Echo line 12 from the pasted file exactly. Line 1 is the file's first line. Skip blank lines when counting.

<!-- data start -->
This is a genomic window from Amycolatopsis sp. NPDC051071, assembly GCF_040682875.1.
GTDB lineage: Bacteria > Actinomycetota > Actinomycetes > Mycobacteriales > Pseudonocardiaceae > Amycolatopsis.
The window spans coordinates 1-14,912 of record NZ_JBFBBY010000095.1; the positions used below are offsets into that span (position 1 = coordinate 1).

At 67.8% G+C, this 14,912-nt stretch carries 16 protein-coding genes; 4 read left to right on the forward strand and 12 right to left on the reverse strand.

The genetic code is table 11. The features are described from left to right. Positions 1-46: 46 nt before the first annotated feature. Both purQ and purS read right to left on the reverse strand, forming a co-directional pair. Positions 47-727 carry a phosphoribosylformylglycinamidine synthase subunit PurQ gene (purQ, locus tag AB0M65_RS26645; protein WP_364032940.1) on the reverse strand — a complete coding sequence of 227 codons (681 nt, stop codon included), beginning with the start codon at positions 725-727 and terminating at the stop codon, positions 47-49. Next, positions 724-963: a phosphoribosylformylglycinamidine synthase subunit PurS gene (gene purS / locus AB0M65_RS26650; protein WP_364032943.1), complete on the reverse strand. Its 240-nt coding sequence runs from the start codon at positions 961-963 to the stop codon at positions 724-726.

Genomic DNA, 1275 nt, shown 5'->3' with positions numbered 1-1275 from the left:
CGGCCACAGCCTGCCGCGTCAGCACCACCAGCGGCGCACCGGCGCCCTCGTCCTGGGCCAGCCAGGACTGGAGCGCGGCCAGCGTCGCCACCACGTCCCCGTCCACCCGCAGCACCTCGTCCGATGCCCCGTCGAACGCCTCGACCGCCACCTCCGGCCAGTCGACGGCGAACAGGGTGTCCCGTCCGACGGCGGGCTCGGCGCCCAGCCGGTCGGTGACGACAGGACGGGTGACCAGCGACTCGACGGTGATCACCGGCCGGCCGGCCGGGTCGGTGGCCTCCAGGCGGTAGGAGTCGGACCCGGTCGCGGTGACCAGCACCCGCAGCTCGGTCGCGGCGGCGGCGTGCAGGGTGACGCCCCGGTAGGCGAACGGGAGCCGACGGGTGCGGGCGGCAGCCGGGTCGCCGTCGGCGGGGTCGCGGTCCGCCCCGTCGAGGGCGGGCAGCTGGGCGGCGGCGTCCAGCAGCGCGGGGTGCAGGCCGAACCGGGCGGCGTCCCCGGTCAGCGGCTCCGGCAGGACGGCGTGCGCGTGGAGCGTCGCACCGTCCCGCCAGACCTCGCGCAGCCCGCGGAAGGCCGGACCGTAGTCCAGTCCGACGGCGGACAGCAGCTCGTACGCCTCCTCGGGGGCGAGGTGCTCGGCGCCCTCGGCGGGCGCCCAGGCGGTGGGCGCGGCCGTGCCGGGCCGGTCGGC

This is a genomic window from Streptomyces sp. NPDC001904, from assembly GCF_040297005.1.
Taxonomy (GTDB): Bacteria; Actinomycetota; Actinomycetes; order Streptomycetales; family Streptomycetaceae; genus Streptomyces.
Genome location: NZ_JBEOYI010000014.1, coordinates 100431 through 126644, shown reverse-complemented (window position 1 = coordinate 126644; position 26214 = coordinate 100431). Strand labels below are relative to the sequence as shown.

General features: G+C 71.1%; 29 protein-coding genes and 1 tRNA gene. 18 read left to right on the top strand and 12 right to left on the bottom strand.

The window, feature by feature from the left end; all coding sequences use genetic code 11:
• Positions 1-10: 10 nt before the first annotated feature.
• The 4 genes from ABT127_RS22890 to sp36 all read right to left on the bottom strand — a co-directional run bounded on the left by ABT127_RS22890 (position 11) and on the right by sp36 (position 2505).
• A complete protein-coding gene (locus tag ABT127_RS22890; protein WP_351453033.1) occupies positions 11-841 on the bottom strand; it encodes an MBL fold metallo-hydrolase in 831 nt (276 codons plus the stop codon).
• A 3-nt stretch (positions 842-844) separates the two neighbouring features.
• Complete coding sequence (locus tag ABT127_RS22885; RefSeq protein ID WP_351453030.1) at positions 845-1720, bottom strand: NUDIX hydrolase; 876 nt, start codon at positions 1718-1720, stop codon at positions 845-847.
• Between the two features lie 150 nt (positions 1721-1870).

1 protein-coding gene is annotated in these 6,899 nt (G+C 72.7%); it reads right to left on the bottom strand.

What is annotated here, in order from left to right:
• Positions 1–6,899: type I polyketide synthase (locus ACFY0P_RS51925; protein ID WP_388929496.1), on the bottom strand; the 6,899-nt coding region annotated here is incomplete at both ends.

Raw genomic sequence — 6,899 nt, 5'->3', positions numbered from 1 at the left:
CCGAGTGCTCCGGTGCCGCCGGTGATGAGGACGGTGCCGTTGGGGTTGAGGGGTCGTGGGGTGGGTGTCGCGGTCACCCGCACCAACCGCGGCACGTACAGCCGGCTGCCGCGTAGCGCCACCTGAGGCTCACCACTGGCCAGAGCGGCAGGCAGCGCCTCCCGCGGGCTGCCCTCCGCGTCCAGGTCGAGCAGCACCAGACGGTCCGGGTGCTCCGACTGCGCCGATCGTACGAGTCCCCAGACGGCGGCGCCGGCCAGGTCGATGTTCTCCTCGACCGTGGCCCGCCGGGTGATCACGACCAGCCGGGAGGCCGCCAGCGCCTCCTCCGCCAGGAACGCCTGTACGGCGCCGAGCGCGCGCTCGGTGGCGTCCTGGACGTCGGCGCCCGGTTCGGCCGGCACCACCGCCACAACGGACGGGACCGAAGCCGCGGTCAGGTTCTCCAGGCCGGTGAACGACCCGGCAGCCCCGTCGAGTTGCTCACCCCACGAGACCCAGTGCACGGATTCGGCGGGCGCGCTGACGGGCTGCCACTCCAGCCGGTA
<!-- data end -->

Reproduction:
The window, feature by feature from the left end; all coding sequences use genetic code 11: